Once I was a clever boy learning the arts of Oxford... is a quotation from the verses written by Bishop Richard Fleming (c.1385-1431) for his tomb in Lincoln Cathedral. Fleming, the founder of Lincoln College in Oxford, is the subject of my research for a D. Phil., and, like me, a son of the West Riding. I have remarked in the past that I have a deeply meaningful on-going relationship with a dead fifteenth century bishop... it was Fleming who, in effect, enabled me to come to Oxford and to learn its arts, and for that I am immensely grateful.

Monday, 17 January 2011

The King of Norway

Today is the twentieth anniversary of the accession of King Harald V to the throne of Norway.

H.M.The King of Norway, H.M. the Queen of Norway, H.R.H. The Crown Prince and H.R.H The Crown Princess

There is a biography of the King here and an article about the Norwegian monarchy here.
In recent years the marriages of the King's children have attracted rather more international media coverage than might have hitherto been expected, and have helped to keep the Norwegian monarchy in the public gaze. The official website on the monarchy can be viewed at Norwegian Monarchy.

Today I join my Norwegian friends in expressing good wishes to their King on this anniversary.

On June 23 1991 the King and Queen attended the service for their benediction at Trondheim Cathedral, which replaces the traditional Coronation rite.

Regrettably, very regrettably in my opinion, in 1908 the Norwegian parliament removed the clause from the Constitution making coronation at Trondheim mandatory. The argument was that in a democratic age the rite of coronation marked the King out as having a superior authority. True. In consequence the Coronation was no longer required, although not abolished. It perhaps an early example of Scandinavian secularism, rather like the decision in Sweden in 1907 not to have a coronation for King Gustav V. At the accession of King Olav V in 1957 he was able to arrange a service of Benediction at Trondheim, and I understand that that in 1991 was a more elaborate occasion. There is a good article about the history of the Norwegian coronation and the modern benediction rite here.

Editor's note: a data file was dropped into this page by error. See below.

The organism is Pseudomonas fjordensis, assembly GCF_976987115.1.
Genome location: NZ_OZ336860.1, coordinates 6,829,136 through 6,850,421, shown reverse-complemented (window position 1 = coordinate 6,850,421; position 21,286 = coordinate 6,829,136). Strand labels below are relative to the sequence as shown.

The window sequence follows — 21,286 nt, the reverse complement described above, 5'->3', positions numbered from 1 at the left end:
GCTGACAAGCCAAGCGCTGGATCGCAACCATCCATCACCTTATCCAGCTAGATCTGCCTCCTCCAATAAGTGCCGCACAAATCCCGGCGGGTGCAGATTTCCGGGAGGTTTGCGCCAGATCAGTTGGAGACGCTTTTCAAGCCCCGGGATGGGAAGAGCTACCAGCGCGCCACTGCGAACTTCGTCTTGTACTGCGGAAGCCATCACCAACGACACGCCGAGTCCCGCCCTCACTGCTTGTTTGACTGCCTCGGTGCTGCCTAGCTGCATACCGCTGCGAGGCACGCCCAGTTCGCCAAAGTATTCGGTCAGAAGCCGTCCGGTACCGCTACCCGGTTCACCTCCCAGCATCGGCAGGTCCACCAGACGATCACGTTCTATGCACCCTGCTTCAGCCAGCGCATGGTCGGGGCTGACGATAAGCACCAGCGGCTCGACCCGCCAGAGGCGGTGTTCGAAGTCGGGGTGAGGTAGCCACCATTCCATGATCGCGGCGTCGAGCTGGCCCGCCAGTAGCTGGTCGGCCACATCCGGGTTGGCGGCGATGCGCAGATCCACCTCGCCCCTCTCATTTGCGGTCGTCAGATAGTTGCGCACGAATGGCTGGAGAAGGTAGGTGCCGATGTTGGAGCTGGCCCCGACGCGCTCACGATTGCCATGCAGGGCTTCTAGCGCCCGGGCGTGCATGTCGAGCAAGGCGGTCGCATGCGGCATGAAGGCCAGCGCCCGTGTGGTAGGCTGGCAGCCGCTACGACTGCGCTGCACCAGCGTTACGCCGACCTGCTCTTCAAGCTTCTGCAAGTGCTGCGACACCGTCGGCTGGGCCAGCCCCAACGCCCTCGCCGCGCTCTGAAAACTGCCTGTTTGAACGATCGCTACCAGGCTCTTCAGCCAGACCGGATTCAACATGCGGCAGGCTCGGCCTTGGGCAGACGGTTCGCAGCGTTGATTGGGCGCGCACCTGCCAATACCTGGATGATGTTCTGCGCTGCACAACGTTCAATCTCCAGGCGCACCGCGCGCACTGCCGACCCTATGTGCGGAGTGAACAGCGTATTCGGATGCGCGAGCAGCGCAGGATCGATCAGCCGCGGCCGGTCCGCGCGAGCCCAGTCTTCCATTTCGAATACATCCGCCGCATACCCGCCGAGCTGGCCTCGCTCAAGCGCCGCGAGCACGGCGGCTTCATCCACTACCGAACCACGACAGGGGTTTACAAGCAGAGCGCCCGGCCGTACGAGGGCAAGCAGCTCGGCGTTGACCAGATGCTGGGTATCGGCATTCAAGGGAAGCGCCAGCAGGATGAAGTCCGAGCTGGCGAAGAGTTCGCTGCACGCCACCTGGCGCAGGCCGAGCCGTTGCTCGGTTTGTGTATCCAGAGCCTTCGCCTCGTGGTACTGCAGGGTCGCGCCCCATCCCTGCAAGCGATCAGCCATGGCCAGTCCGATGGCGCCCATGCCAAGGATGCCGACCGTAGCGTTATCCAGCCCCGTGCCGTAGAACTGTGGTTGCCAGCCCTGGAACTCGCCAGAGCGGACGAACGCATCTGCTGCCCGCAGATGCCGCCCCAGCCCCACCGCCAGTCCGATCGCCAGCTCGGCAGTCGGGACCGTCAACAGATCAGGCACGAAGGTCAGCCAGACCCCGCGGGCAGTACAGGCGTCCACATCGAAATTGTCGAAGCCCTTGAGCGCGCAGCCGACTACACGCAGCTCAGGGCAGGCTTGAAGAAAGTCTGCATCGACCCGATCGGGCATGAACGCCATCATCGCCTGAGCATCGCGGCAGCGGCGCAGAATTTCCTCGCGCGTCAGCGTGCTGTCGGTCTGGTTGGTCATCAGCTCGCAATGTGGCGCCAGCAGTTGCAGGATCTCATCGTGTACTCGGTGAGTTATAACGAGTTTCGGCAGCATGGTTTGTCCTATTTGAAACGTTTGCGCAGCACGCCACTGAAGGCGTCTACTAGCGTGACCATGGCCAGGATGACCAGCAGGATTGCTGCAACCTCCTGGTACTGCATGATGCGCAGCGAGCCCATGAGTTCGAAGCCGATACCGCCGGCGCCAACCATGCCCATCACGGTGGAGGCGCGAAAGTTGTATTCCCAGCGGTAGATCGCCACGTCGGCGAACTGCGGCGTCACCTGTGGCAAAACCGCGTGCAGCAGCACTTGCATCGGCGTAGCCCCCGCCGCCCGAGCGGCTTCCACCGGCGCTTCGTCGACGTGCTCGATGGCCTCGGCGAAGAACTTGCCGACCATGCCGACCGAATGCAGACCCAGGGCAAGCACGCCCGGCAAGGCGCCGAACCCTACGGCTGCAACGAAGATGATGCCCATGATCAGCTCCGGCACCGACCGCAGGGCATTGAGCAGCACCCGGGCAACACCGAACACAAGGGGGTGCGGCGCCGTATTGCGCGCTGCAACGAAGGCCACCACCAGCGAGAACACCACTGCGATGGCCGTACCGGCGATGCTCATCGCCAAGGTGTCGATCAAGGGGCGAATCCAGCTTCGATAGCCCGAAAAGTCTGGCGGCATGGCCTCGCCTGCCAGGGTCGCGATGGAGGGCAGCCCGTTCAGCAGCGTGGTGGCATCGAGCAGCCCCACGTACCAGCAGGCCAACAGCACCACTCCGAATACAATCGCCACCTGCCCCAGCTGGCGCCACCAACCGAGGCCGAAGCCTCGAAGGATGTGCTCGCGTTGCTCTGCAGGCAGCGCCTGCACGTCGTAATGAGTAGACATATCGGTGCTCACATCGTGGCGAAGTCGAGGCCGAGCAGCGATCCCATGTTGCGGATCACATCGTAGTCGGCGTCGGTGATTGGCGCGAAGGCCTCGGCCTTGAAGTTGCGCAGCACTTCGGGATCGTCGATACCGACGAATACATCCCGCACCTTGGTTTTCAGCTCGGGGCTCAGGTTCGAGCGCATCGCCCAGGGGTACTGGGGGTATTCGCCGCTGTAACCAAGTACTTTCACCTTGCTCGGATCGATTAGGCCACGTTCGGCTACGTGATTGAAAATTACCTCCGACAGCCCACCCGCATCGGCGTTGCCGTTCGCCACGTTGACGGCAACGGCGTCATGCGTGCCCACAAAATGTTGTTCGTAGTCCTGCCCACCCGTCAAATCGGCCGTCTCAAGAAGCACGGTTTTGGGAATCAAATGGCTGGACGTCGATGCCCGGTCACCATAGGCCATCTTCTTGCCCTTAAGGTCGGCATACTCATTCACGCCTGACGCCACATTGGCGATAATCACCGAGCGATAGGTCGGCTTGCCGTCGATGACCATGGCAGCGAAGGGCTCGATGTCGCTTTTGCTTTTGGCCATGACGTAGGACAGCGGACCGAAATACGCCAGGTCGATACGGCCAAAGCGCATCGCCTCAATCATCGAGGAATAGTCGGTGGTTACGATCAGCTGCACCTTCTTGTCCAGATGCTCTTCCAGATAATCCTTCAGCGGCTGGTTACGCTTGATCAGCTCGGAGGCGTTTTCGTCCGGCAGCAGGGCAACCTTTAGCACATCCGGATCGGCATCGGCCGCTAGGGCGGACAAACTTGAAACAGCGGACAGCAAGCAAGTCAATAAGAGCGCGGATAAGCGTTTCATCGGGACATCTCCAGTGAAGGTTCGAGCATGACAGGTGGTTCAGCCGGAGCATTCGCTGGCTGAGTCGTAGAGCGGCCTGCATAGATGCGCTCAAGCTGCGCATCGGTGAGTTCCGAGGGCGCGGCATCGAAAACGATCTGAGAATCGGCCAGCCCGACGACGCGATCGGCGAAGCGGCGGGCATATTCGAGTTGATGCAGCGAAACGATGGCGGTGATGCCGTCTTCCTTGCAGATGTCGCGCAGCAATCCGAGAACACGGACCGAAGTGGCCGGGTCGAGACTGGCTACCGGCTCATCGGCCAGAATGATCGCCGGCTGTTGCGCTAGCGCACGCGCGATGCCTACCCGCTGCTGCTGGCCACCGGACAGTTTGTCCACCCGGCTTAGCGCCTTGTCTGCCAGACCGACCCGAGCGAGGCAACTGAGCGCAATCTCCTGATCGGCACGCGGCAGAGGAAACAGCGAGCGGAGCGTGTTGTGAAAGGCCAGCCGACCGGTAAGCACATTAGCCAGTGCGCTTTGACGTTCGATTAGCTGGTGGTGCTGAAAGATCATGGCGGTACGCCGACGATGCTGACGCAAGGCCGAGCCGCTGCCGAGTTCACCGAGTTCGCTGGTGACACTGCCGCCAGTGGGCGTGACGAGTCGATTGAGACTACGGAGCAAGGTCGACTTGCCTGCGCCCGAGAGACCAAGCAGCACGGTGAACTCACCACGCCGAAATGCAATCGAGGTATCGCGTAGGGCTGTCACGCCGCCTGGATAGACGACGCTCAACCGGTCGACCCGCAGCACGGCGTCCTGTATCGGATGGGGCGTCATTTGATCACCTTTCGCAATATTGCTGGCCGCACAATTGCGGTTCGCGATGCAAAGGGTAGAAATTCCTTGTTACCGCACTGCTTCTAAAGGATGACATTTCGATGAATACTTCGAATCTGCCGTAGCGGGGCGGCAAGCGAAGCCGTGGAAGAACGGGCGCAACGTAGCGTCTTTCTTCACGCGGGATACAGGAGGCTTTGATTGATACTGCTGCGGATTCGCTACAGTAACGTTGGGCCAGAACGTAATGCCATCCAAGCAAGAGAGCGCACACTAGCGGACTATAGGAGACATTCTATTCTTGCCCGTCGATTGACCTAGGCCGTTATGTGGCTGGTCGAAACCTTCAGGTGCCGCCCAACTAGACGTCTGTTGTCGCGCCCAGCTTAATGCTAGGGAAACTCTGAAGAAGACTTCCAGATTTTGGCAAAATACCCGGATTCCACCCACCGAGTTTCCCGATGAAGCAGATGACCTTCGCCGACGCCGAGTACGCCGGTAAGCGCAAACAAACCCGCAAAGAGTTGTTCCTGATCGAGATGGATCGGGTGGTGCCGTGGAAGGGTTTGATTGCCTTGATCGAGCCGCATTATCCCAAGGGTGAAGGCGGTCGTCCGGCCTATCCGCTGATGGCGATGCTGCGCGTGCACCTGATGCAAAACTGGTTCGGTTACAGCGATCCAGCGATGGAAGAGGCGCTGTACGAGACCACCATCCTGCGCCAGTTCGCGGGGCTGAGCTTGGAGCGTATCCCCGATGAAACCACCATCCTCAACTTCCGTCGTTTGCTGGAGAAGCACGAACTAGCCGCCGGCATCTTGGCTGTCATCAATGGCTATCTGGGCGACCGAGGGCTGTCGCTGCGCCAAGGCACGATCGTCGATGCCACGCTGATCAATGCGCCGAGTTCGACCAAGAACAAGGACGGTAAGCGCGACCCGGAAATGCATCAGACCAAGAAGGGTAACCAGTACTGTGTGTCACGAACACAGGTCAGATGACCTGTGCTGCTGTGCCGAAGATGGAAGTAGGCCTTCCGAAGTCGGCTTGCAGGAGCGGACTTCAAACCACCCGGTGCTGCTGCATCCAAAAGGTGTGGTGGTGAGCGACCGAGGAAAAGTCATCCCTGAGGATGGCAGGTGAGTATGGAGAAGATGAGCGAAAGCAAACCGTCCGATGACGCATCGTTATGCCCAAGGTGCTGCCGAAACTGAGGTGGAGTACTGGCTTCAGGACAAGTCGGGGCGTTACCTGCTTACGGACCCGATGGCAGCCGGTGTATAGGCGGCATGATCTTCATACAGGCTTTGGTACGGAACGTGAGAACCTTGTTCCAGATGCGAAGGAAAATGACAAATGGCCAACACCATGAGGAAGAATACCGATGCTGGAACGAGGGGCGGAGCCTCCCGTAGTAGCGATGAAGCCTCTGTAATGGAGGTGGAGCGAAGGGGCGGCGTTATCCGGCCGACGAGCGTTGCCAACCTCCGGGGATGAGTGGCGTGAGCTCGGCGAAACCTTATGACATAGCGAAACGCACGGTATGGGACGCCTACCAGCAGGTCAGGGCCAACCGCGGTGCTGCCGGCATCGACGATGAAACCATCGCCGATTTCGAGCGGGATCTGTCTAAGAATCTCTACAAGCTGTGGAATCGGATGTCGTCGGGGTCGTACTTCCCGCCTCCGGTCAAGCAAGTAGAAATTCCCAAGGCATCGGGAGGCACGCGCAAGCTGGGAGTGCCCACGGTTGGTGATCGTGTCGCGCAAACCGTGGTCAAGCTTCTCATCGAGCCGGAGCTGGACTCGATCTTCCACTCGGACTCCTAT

There is an article about the Norwegian regalia - which is kept at Trondheim, expressing the concept that the King holds the Kingdom from St Olav - here, and one about the King's crown here.


The Crown of the King of Norway

The Crown of the Queen of Norway


The Crown of the Crown Prince of Norway

King Haakon VII and Queen Maud after their Coronation in 1906.

The Royal Arms of Norway

1 comment:

Anonymous said...

What lovely work within and jewels upon their high recognition of leadership! It would be interesting to peruse a history of the crown: who designed it? what jewels were chosen and by who? what do they represent/ why were they chosen? etc